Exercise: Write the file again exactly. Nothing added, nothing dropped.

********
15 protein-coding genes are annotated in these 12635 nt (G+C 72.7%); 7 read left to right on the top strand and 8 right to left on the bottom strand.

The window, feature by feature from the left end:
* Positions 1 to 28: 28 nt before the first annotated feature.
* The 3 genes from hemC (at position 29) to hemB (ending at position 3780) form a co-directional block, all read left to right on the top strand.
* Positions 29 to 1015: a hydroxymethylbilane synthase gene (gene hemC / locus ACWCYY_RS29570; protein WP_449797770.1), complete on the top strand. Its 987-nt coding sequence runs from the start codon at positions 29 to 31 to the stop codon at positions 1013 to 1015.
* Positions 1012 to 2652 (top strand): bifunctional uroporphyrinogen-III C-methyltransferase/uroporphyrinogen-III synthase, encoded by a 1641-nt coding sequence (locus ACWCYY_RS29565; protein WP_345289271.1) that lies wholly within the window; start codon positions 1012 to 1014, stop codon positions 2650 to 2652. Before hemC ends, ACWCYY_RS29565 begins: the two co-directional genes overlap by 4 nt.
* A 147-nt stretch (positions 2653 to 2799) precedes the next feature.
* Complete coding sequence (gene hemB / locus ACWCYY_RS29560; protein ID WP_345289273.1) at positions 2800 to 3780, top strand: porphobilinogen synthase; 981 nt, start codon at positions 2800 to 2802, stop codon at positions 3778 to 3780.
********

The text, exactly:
15 protein-coding genes are annotated in these 12635 nt (G+C 72.7%); 7 read left to right on the top strand and 8 right to left on the bottom strand.

The window, feature by feature from the left end:
* Positions 1 to 28: 28 nt before the first annotated feature.
* The 3 genes from hemC (at position 29) to hemB (ending at position 3780) form a co-directional block, all read left to right on the top strand.
* Positions 29 to 1015: a hydroxymethylbilane synthase gene (gene hemC / locus ACWCYY_RS29570; protein WP_449797770.1), complete on the top strand. Its 987-nt coding sequence runs from the start codon at positions 29 to 31 to the stop codon at positions 1013 to 1015.
* Positions 1012 to 2652 (top strand): bifunctional uroporphyrinogen-III C-methyltransferase/uroporphyrinogen-III synthase, encoded by a 1641-nt coding sequence (locus ACWCYY_RS29565; protein WP_345289271.1) that lies wholly within the window; start codon positions 1012 to 1014, stop codon positions 2650 to 2652. Before hemC ends, ACWCYY_RS29565 begins: the two co-directional genes overlap by 4 nt.
* A 147-nt stretch (positions 2653 to 2799) precedes the next feature.
* Complete coding sequence (gene hemB / locus ACWCYY_RS29560; protein ID WP_345289273.1) at positions 2800 to 3780, top strand: porphobilinogen synthase; 981 nt, start codon at positions 2800 to 2802, stop codon at positions 3778 to 3780.